Overview and Learning Goals

Overview and Learning Goals

The Department of Music offers courses in the following three areas: music in social and historical context (x1xx-x3xx); music theory and composition (x4xx-x5xx); and music performance (x6xx-x8xx). Majors can choose either to pursue a broader curriculum with some balance among these areas, or to concentrate in one of them as indicated in the concentrations listed below. Through coursework, independent studies, musicianship labs, ensemble participation, and private musical instruction, students acquire skills and knowledge. The learning goals for each of the department’s concentrations are listed below.

General Concentration

The general concentration allows a music major to fully engage with multiple aspects of the department. Majors with a general concentration are also required to complete a senior project, which may be performance based, composition based, or critical prose.

General music minors study theory and composition, and social and historical context, as well as participate in either a department ensemble or individual performance studies.

Learning Goals

  • Understand the role of music and sound as a social practice. (MUS 1101 Sound, Self, and Society: Music and Everyday LifeMUS 2101 Asking Questions about Music-Making: Musicological Methods)
  • Read and write basic western music notation; understand diatonic functional harmony. (MUS 1051 Fundamentals of MusicMUS 1401 Introduction to Music Theory)
  • Perform in an ensemble. (MUS 27xx)
  • Acquire intermediate-level proficiency in individual instrumental or vocal performance. (MUS 28xx)
  • Effectively communicate and present on a specific musical topic; organize and research a larger scale project. (MUS 4040 Senior Project in Music)

Social and Historical Context Concentration

Students interested in musicology or music history critically engage in global perspectives of historical and contemporary music history through seminars and writing. Students may incorporate studies in other departments into this concentration with department approval. Majors are also required to complete a senior project in the form of critical prose.

Learning Goals

  • Become familiar with a range of musicological methodologies. (MUS 2101 Asking Questions about Music-Making: Musicological Methods)
  • Understand, read scholarly work on, and articulate persuasive arguments about social, political, and economic aspects of music. (MUS 22xx–23xx, 32xx–33xx)
  • Effectively organize, research, and present on a specific musicological topic. (MUS 4040 Senior Project in Music)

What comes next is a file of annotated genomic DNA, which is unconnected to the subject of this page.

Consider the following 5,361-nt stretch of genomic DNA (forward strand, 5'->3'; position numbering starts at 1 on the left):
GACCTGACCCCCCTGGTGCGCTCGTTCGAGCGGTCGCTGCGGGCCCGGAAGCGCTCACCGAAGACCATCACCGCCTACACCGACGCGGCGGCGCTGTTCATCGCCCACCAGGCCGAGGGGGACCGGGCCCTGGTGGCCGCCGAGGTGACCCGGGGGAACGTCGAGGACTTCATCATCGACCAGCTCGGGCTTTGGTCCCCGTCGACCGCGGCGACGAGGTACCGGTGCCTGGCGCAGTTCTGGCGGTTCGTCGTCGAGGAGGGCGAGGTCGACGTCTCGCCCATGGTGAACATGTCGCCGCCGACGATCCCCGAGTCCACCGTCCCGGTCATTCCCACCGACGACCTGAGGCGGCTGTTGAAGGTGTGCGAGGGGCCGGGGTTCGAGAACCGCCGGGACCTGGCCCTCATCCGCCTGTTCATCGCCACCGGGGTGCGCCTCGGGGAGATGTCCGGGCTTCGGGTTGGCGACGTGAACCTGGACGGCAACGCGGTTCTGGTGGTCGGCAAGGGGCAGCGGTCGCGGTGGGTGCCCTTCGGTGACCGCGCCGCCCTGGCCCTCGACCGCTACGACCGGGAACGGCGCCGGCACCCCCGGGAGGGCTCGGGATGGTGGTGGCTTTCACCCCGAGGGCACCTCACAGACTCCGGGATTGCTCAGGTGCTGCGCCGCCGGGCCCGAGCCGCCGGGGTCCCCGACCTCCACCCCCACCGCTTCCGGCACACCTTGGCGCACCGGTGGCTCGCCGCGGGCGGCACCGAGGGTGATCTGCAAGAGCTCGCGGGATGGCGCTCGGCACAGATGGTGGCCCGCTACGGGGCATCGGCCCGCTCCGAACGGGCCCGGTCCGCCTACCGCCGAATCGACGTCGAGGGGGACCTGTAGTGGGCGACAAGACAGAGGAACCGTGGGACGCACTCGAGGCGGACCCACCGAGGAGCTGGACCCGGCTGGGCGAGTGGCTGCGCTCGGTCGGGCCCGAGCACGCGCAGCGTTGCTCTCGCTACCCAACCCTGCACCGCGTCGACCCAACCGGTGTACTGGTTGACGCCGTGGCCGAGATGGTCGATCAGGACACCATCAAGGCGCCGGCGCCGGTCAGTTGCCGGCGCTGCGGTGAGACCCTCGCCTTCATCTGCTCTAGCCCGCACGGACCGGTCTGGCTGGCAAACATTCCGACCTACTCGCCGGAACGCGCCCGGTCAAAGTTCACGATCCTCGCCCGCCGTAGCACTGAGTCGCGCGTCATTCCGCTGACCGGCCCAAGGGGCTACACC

Theory and Composition Concentration 

Students are encouraged to study theory and composition through both a western and non-western lens with coursework offered in areas such as: tonal analysis, non-western harmony, jazz theory, orchestration, audio recording, and improvisation. Majors are also required to complete a senior composition project.

Learning Goals

  • Understand concepts in large-scale musical form. (MUS 2401 Tonal Analysis)
  • Understand instrumental and vocal arrangement, chromatic harmony, basic keyboard harmony, sight-singing, and dictation. (MUS 2403 Songwriting and Song Analysis)
  • Acquire technical facility in instrumental and/or electro-acoustic composition. (MUS 2501 Introduction to Composition, MUS 2551 Introduction to Electronic Music, MUS 3551 Computer Music Composition and Sound Synthesis)
  • Compose and present on a large-scale original work. (MUS 4040 Senior Project in Music)

Performance Concentration

Performance students focus their studies on an intensive exploration of the different aspects of music performance. They are required to engage in Bowdoin music ensembles and individual performance studies, as well as theory-based and historical discourse seminars. Majors are also required to complete a senior project in this field.

Performance music minors study theory and composition and social and historical context, participate in a department ensemble, and take individual performance studies.

Learning Goals

  • Understand concepts in large-scale musical form. (MUS 2401 Tonal Analysis)
  • Understand instrumental and vocal arrangement, chromatic harmony, basic keyboard harmony, sight-singing, and dictation. (MUS 2403 Songwriting and Song Analysis)
  • Acquire interpretive and improvisational skills. (MUS 26xx)
  • Acquire advanced-level proficiency in instrumental or vocal performance. (MUS 38xx)
  • Prepare, perform, and present on an advanced-level recital. (MUS 4040 Senior Project in Music)

Options for Majoring or Minoring in the Department

Students may elect to major in music or to coordinate a major in music with digital and computational studies, education, or environmental studies. Students pursuing coordinate majors may not normally elect a second major. Non-majors may elect to minor in music or music performance.

Department Website


This is an excerpt from the official Bowdoin College Catalogue and Academic Handbook. View the Catalogue